Had tacks in it,
And boards torn up,
And places with no carpet on the floor-
My students might still be torn about the speaker. Is it about the collective Negro life during the Civil War or specifically about Hughes' own mother who was alive during this period? We know that his mother was force to leave Langston to be raised by his grandmother while she traveled looking for employment, so we know of her own personal ups and down. We know about the tacks and splinters and torn up boards with no carpeting. Her pain is seen in the torn boards and bare floors while it is felt in the tacks and splinter. These images convey the meaning and tone of the difficult life of a proud mother. There is a voice of pain and hardship, yet no complaint. She is resolute. In her voice we hear a simple comment on life. It is hard.
But all the time
I'se been a-climin' on
And reachin landin's
And turnin' corners
And sometimes goin'in the dark
Where there ain"t been no light."
It is here where my students maybe convinced that the speaker is a universal black mother because the language shifts somewhat more substantially and a black dialect with its distinct, perhaps, southern speech pattern appears. We now know that, in fact, we are not hearing a real story, but rather, a play, with the background on the characters provided by the biography. "I'se been a climin' on" reflects a tone and speech pattern of an uneducated mother. Since Hughes' mother was a school teacher, they might assume that she would use a more traditional and formal dialect. It is also in these lines that another shift of focus is addressed. The conflict is heard in the words "climin', reachin', turnin', goin', in the dark, and ain't been no light." To explore the conflict, the following questions could be used.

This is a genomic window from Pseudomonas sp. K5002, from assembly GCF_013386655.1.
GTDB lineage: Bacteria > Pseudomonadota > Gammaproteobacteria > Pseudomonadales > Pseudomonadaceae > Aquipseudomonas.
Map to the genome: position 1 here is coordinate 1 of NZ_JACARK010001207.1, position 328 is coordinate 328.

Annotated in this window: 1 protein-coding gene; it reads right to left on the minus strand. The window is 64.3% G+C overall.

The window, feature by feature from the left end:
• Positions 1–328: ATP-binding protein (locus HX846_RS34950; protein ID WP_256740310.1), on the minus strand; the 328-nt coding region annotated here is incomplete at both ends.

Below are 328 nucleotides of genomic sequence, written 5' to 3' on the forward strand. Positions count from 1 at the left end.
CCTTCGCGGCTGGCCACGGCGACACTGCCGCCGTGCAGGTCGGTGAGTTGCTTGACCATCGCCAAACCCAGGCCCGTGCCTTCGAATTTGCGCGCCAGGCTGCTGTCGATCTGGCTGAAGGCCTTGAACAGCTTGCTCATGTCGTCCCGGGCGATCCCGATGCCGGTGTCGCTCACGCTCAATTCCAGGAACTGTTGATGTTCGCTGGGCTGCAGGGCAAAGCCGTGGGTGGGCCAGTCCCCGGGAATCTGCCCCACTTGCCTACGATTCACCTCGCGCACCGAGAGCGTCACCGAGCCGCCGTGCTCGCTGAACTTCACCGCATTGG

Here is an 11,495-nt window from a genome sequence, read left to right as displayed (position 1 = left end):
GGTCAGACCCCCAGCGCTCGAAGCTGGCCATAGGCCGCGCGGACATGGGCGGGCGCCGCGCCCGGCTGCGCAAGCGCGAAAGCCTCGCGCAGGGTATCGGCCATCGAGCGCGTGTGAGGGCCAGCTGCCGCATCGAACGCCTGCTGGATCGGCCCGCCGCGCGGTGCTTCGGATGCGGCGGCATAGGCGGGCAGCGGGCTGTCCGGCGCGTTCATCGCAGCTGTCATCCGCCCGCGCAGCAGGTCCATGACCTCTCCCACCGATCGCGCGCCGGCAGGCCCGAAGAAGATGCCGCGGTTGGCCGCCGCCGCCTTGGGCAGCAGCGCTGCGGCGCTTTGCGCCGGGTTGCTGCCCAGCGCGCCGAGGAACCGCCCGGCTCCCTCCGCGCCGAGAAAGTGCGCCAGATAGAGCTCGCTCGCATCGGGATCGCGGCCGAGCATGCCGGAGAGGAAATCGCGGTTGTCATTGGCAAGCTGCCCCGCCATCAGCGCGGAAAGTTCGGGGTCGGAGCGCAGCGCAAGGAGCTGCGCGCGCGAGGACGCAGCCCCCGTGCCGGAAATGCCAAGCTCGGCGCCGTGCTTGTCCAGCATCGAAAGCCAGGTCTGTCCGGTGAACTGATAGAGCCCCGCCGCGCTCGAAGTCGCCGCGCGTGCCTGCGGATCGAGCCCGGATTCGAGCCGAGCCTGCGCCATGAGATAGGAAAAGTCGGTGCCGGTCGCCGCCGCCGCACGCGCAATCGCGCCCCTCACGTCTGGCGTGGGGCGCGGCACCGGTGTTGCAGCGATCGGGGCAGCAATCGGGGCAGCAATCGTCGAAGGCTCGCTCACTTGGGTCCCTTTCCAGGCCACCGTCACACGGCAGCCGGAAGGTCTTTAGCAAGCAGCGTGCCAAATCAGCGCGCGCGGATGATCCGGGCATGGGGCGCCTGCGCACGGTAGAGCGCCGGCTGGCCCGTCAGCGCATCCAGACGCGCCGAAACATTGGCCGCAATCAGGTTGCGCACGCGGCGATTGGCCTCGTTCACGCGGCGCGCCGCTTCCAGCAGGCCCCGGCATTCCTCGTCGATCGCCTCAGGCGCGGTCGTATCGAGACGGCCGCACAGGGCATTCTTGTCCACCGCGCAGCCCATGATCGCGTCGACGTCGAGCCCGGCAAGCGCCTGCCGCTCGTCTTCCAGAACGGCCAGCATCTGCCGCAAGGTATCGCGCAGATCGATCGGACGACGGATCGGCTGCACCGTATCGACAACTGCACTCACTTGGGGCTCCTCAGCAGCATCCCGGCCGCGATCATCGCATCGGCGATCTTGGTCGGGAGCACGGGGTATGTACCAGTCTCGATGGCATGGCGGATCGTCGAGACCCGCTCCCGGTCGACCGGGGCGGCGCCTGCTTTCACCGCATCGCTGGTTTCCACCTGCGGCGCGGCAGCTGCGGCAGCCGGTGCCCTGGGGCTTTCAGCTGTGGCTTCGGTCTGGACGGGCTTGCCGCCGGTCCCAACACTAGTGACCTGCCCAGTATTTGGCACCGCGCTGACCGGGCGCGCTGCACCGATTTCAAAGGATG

Conflict or Tension: What is the conflict (a problem) or point of tension in the poem? Is there an external (fighting with a person/people, with nature, with society) or internal conflict (the arguments a person might have with himself/herself – i.e. should I do this, why did I do that)? Is the conflict physical, spiritual (sacred or religious), moral (ethical), philosophical (truth seeking), or social? How are tension and poetic elements intertwined or connected? Is it resolved?